UN: Majority of locals in Yemen's Hodeida fled amid clashes

UN: Majority of locals in Yemen's Hodeida fled amid clashes
FILE - In this Friday Sept. 28, 2018 file photo, a fisherman paddles his boat past destroyed buildings on the coast of the port city of Hodeida, Yemen. Amnesty International said warned late Wednesday. Nov. 7, 2018 that Yemen's rebels have taken up positions on a hospital rooftop in the contested Red Sea city of Hodeida that a Saudi-led coalition is trying to capture. This raises concerns the Shiite rebels, known as Houthis, plan to use the patients at the Hodeida hospital as human shields to ward off airstrikes from the coalition. Amnesty is urging the warring sides to protect civilians. (AP Photo/Hani Mohammed, File)

SANAA, Yemen (AP) — Most of the population of Yemen’s Hodeida has been forced to flee amid a Saudi-led coalition offensive to take the key Red Sea port city from Shiite rebels, the United Nations’ refugee agency said Friday, as fierce battles continue to rage in the area.

Nearly three quarters of Hodeida’s estimated 600,000 people have escaped since June, a figure that underscores the dire situation in the city that serves as the main entry point for food and aid, the UNHCR said. It also expressed concern over the safety of those trapped in Hodeida as the intensified military operations “are increasingly confining populations and cutting off exit routes.”

Yemeni government forces covered by the coalition’s air and naval forces continue to engage in heavy fighting with the rebels, known as Houthis. The fighting has killed dozens of combatants from both sides, with dozens of military vehicles destroyed or burning along the front lines.

In a Friday statement, Yemen’s internationally recognized government based in the southern city of Aden said its forces are advancing toward the north and west of Hodeida and across all fronts with cover from the coalition.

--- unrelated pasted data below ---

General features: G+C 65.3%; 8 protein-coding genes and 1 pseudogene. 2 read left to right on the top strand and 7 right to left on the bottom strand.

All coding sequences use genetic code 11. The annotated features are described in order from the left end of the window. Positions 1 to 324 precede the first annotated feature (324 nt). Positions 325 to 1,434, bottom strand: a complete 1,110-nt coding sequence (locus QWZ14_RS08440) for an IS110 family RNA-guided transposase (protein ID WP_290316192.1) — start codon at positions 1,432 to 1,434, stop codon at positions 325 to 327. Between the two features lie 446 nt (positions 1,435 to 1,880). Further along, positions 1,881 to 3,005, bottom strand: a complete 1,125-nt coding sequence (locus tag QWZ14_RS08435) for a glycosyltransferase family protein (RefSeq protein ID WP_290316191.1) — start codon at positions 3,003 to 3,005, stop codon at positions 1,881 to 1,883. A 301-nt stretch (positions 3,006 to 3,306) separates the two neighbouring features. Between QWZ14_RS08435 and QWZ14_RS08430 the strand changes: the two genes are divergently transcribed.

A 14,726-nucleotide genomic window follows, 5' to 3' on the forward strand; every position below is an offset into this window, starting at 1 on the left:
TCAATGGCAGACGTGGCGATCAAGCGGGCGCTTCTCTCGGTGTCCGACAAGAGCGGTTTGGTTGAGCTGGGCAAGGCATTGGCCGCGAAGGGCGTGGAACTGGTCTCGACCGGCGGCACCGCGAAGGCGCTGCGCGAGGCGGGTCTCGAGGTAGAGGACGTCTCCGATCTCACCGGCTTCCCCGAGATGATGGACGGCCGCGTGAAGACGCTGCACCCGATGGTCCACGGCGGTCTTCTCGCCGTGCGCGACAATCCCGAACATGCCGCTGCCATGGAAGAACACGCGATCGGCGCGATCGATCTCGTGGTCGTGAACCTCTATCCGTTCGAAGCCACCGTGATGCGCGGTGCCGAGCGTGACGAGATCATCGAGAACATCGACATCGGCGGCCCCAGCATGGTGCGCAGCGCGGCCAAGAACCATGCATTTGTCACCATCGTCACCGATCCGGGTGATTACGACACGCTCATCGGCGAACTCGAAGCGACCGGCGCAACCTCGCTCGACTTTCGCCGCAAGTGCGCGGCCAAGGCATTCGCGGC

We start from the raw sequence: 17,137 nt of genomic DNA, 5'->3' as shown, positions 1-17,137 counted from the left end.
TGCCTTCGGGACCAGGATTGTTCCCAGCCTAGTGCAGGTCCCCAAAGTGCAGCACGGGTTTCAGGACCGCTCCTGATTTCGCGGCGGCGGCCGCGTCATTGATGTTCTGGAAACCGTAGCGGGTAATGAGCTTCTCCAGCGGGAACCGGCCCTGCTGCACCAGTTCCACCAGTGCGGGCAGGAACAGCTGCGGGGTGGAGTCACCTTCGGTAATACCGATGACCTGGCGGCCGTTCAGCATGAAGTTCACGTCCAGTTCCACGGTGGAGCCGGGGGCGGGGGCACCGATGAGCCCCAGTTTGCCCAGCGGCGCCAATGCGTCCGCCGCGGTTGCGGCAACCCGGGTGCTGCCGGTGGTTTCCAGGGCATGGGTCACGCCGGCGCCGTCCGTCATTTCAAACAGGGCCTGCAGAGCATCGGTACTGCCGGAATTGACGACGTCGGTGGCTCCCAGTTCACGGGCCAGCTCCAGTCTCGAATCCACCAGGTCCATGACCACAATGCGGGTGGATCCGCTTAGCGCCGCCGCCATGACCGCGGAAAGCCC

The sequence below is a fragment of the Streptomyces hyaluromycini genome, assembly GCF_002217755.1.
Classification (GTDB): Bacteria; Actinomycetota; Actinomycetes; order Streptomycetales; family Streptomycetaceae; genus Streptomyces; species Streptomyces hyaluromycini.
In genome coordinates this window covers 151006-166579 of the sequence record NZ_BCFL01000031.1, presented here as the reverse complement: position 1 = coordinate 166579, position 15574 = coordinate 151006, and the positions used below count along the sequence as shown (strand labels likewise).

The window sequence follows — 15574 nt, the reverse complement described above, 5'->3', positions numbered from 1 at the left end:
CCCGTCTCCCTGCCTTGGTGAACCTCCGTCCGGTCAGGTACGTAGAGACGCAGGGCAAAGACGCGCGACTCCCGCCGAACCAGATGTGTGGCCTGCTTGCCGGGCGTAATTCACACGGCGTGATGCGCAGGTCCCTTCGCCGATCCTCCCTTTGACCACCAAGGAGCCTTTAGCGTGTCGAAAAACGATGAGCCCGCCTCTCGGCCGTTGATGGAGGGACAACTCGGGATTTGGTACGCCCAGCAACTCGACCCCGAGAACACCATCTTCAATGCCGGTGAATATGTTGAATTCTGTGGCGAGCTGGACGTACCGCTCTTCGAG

The fighting around the city, a vital lifeline for most Yemen’s population, threatens to worsen Yemen’s already-dire humanitarian situation and risks the obstruction of crucial assistance to the country endangering the lives of millions of Yemenis.

The Saudi-led coalition intervened in Yemen in March 2015 with the aim of defeating the Iran-aligned rebels and to restore the government of Abed Rabbo Mansour Hadi. But the coalition has recently come under mounting international pressure to end the war that has resulted in what the U.N. says is the world’s worst humanitarian crisis.

Also on Friday, the Norwegian Refugee Council warned of the repercussions the continued fighting may have on millions of Yemenis. The council estimates the humanitarian cost of the war to have reached almost billion in 2018 alone.

“We are now warning that by allowing this to go on, parties to the conflict and their international backers will be responsible for the death, injury and suffering of millions of people,” Mohamed Abdi, the council’s director in Yemen, said in a statement. “Senseless attacks on civilians, evidence of a starving population and desperate pleas from humanitarian witnesses have done little more than elicit condolences from an international community that could have stepped on the brakes long ago.”

The U.S. and U.K., major arms suppliers to the Saudi coalition, have recently called for a cease-fire in Yemen and the launch of U.N.-led political talks to end the Saudi-Iran proxy war. On Friday, the U.N. special envoy for Yemen Martin Griffiths said on his official Twitter account that consultations with Yemen’s warring parties to finalize logistical arrangements for a new round of peace talks are underway. Griffiths’ latest effort to revive peace talks in September fell through after the Houthis failed to attend.